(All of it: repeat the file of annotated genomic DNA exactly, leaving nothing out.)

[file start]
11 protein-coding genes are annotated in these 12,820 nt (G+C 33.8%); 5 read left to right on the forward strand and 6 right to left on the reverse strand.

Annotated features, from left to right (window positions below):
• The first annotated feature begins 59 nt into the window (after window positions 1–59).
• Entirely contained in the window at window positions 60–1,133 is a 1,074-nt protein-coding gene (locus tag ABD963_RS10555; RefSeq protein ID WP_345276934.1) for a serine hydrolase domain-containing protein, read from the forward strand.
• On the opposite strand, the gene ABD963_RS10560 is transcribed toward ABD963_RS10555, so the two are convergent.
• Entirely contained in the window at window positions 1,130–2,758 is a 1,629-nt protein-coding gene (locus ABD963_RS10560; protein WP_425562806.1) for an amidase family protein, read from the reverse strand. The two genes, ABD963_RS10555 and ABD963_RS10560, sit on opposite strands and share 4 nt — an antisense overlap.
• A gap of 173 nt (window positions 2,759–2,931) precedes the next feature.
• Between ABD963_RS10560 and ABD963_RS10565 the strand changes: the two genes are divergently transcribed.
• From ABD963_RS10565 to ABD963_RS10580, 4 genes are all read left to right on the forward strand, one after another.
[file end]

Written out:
11 protein-coding genes are annotated in these 12,820 nt (G+C 33.8%); 5 read left to right on the forward strand and 6 right to left on the reverse strand.

Annotated features, from left to right (window positions below):
• The first annotated feature begins 59 nt into the window (after window positions 1–59).
• Entirely contained in the window at window positions 60–1,133 is a 1,074-nt protein-coding gene (locus tag ABD963_RS10555; RefSeq protein ID WP_345276934.1) for a serine hydrolase domain-containing protein, read from the forward strand.
• On the opposite strand, the gene ABD963_RS10560 is transcribed toward ABD963_RS10555, so the two are convergent.
• Entirely contained in the window at window positions 1,130–2,758 is a 1,629-nt protein-coding gene (locus ABD963_RS10560; protein WP_425562806.1) for an amidase family protein, read from the reverse strand. The two genes, ABD963_RS10555 and ABD963_RS10560, sit on opposite strands and share 4 nt — an antisense overlap.
• A gap of 173 nt (window positions 2,759–2,931) precedes the next feature.
• Between ABD963_RS10560 and ABD963_RS10565 the strand changes: the two genes are divergently transcribed.
• From ABD963_RS10565 to ABD963_RS10580, 4 genes are all read left to right on the forward strand, one after another.